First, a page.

While Serbia is taking steps to begin the construction of its stretch of the second line of the Turkish Stream (TurkStream) pipeline, which will extend the pipeline to Europe, divisions have emerged in its neighbour Bulgaria over the benefits of participating in the project.
Russian natural gas giant Gazprom has determined the itinerary of the second line of the Turkish Stream pipeline will span Bulgaria and Serbia starting from 2020, then go through Hungary and Slovakia starting from 2021 and the second half of 2022, respectively, as reported by Kommersant daily in November.
Serbia’s gas monopoly Srbijagas will borrow €70mn from five banks to build its stretch of Turkish Stream, eKapija reported. The company has said that Gazprom has already applied to Serbia’s Energy Agency for a permit for the construction of the section.
Societe Generale’s local arm, state-owned Komercijalna Banka, Banka Postanska Stedionica and OTP Bank Serbia have agreed to lend €10mn each, with Vojvodjanska Banka to lend the remaining €30mn.
Dusan Bulatovic, head of Srbijagas, said that the construction of the stretch could begin in the first half of March 2019.
In October, Srbijagas said that it expects investment in the country's natural gas distribution network will amount to €3bn in the next five years. The money will be spent on building a natural gas pipeline connecting the Bulgarian and Hungarian gas networks, which will be part of the Turk Stream gas pipeline.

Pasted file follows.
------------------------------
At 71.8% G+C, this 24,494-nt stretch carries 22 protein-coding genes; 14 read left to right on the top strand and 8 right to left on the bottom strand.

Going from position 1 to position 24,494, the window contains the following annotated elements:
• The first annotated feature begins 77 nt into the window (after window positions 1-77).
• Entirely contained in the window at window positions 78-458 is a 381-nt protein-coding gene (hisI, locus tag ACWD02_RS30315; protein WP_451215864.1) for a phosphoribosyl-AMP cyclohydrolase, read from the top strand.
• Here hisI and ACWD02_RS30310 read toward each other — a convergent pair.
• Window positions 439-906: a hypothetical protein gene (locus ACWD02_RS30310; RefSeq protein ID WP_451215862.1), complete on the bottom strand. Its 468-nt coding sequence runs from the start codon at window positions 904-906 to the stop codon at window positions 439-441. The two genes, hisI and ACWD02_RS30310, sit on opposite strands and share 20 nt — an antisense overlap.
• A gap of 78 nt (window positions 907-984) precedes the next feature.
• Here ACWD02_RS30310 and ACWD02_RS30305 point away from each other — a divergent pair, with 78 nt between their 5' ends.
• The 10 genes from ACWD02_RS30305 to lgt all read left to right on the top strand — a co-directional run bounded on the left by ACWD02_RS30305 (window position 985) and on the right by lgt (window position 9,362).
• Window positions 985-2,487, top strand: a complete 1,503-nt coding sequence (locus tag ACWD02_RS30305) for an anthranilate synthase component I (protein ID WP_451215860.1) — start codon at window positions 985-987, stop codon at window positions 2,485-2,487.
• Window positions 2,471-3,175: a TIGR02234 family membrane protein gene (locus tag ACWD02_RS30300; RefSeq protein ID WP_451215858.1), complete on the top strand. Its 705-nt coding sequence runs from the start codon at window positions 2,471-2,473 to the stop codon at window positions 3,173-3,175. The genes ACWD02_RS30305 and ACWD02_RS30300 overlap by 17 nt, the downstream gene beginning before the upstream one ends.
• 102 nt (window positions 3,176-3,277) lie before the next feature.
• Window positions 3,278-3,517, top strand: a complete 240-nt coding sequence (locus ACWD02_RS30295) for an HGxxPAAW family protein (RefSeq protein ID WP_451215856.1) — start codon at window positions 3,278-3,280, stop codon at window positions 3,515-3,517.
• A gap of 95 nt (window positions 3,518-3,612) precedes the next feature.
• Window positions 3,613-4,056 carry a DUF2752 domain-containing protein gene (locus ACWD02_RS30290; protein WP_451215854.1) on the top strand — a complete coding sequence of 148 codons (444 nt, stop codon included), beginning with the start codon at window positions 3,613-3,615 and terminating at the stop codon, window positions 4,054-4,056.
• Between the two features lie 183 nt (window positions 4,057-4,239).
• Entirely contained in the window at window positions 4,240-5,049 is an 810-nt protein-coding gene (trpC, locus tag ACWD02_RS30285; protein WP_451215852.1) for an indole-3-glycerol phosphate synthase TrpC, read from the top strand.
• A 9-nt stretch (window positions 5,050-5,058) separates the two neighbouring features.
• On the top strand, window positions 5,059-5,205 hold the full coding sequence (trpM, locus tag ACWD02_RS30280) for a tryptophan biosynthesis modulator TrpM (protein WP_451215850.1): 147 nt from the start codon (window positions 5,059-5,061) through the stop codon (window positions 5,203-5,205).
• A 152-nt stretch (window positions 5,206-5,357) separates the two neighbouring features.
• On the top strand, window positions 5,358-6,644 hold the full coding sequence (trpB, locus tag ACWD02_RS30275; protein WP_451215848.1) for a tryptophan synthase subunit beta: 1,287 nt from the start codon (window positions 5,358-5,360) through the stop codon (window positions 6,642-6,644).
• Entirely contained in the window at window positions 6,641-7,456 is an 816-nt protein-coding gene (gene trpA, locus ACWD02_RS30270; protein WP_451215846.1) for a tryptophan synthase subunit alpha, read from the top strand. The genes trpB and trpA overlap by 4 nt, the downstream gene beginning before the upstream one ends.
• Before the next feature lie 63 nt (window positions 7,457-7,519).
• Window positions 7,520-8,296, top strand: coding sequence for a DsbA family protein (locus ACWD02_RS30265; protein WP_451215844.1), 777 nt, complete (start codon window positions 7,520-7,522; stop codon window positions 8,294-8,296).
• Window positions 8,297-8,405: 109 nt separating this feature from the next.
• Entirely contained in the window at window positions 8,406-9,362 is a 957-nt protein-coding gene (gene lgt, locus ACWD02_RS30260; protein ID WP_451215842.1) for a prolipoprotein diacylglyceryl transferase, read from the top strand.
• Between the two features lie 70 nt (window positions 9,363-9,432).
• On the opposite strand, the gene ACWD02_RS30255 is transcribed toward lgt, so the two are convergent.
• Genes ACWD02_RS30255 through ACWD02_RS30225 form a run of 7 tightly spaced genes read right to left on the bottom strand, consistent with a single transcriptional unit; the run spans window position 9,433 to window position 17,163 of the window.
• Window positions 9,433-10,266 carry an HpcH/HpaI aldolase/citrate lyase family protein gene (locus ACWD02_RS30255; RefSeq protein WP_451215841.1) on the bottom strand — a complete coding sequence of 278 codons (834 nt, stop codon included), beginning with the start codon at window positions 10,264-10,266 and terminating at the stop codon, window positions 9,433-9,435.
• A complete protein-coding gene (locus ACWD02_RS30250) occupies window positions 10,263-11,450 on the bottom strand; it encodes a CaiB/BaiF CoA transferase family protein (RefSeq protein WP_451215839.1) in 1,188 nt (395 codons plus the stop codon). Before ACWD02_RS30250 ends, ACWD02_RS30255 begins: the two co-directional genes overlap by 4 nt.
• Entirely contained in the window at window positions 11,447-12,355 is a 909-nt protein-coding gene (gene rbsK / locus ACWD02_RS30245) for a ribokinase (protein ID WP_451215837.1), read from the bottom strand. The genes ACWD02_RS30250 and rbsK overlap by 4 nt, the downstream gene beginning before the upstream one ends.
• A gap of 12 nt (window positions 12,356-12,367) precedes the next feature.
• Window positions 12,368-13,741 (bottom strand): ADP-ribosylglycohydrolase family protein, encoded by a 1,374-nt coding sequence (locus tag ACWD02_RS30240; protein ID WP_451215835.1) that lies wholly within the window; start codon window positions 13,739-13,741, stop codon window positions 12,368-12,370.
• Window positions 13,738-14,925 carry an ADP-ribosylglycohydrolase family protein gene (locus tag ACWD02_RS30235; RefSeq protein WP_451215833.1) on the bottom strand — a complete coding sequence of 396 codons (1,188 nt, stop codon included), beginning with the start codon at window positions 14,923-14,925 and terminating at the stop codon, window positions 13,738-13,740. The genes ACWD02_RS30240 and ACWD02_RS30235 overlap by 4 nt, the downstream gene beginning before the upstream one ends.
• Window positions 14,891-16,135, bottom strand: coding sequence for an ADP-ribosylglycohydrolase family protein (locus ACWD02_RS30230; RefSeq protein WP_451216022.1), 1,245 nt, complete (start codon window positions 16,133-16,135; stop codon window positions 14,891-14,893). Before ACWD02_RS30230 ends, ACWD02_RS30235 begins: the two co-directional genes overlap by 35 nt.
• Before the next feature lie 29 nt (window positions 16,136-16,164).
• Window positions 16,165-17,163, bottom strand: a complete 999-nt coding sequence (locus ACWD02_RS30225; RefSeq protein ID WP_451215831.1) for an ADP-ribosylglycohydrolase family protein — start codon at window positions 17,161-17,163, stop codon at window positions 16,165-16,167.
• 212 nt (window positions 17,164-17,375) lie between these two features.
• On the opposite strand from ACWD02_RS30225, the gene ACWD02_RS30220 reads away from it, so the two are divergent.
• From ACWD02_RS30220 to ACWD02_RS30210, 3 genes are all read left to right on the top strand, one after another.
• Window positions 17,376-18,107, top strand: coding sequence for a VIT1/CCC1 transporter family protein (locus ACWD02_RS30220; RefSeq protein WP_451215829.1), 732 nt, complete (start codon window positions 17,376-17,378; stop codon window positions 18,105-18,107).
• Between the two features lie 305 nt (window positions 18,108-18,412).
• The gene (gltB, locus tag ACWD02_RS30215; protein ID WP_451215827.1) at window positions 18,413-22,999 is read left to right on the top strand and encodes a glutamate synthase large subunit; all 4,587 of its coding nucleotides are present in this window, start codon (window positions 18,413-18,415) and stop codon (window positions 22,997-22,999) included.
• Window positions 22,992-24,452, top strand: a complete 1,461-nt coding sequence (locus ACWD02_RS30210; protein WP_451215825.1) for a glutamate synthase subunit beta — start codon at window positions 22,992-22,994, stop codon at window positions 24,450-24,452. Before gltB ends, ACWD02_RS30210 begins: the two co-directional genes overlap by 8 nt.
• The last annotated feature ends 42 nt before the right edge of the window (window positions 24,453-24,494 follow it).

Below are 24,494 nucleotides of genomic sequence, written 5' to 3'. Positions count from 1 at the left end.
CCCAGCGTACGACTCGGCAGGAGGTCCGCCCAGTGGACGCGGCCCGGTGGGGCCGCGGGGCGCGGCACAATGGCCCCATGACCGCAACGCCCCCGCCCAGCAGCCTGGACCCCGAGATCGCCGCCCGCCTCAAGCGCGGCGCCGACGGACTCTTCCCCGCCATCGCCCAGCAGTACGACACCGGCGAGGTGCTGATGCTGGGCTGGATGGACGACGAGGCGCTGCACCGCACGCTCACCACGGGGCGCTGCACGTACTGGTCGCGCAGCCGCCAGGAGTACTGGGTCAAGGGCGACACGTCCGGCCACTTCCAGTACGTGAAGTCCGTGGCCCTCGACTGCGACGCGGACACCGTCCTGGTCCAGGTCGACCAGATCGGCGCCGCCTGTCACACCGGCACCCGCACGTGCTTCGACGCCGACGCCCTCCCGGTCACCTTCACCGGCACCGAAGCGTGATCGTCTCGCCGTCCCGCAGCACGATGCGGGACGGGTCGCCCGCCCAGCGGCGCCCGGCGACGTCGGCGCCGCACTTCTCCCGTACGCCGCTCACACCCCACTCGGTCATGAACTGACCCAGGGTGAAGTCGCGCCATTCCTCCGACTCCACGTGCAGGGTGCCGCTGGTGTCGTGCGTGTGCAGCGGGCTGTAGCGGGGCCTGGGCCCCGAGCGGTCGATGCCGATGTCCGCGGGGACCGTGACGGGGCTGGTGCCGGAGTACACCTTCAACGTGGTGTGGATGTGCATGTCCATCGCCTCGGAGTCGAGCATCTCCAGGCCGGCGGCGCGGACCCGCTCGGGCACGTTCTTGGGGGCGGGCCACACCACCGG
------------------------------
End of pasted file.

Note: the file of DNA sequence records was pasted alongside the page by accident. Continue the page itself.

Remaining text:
The 109 km pipeline is one of the two large projects Srbijagas is planning, with the other being a gas pipeline from the border with Bulgaria to Hungary.
Meanwhile, in Bulgaria the opposition Democratic Bulgaria has called on the government not to sign any deal on Turkish Stream before providing solid proof that the project is worth the cost.
Earlier in December, the country's parliament gave the green light to state-owned gas company Bulgartransgaz to launch tenders to build the new 484km gas link that will carry mainly Russian natural gas from Turkey, bypassing Ukraine to the south. The construction is expected to cost €1.4bn.
According to Democratic Bulgaria, there is no guarantee that the project's cost will not exceed that sum and that Bulgaria will benefit from it.
At the end of November, Energy Minister Temenuzhka Petkova said that the country will generate a profit of €2.2bn within 20 years.
In Bulgaria, Gazprom reportedly plans to build almost 500 km of new pipelines as well as using part of the existing network. The gas will enter the country through the Nova Provadia station, while in Serbia it will enter via a new station near Zaychar. The route almost completely repeats that of the cancelled South Stream project.